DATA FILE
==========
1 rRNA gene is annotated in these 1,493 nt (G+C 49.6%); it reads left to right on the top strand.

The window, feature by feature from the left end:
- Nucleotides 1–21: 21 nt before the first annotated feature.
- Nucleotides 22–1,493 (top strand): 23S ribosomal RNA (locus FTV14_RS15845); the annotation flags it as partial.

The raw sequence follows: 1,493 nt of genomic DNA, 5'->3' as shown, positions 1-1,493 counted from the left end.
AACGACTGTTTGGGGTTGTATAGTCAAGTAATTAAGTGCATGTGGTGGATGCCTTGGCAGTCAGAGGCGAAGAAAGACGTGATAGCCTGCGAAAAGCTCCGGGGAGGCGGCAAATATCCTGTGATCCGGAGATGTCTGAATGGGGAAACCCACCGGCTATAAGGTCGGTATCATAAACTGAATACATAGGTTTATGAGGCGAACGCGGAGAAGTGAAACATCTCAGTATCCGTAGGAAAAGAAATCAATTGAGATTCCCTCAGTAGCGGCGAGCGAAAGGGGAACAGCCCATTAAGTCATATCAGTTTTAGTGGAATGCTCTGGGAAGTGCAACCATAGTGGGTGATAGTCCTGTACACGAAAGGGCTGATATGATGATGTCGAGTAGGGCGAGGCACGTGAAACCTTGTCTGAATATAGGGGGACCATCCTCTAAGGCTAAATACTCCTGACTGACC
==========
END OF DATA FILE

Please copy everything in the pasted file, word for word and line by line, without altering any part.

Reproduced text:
1 rRNA gene is annotated in these 1,493 nt (G+C 49.6%); it reads left to right on the top strand.

The window, feature by feature from the left end:
- Nucleotides 1–21: 21 nt before the first annotated feature.
- Nucleotides 22–1,493 (top strand): 23S ribosomal RNA (locus FTV14_RS15845); the annotation flags it as partial.

The raw sequence follows: 1,493 nt of genomic DNA, 5'->3' as shown, positions 1-1,493 counted from the left end.
AACGACTGTTTGGGGTTGTATAGTCAAGTAATTAAGTGCATGTGGTGGATGCCTTGGCAGTCAGAGGCGAAGAAAGACGTGATAGCCTGCGAAAAGCTCCGGGGAGGCGGCAAATATCCTGTGATCCGGAGATGTCTGAATGGGGAAACCCACCGGCTATAAGGTCGGTATCATAAACTGAATACATAGGTTTATGAGGCGAACGCGGAGAAGTGAAACATCTCAGTATCCGTAGGAAAAGAAATCAATTGAGATTCCCTCAGTAGCGGCGAGCGAAAGGGGAACAGCCCATTAAGTCATATCAGTTTTAGTGGAATGCTCTGGGAAGTGCAACCATAGTGGGTGATAGTCCTGTACACGAAAGGGCTGATATGATGATGTCGAGTAGGGCGAGGCACGTGAAACCTTGTCTGAATATAGGGGGACCATCCTCTAAGGCTAAATACTCCTGACTGACC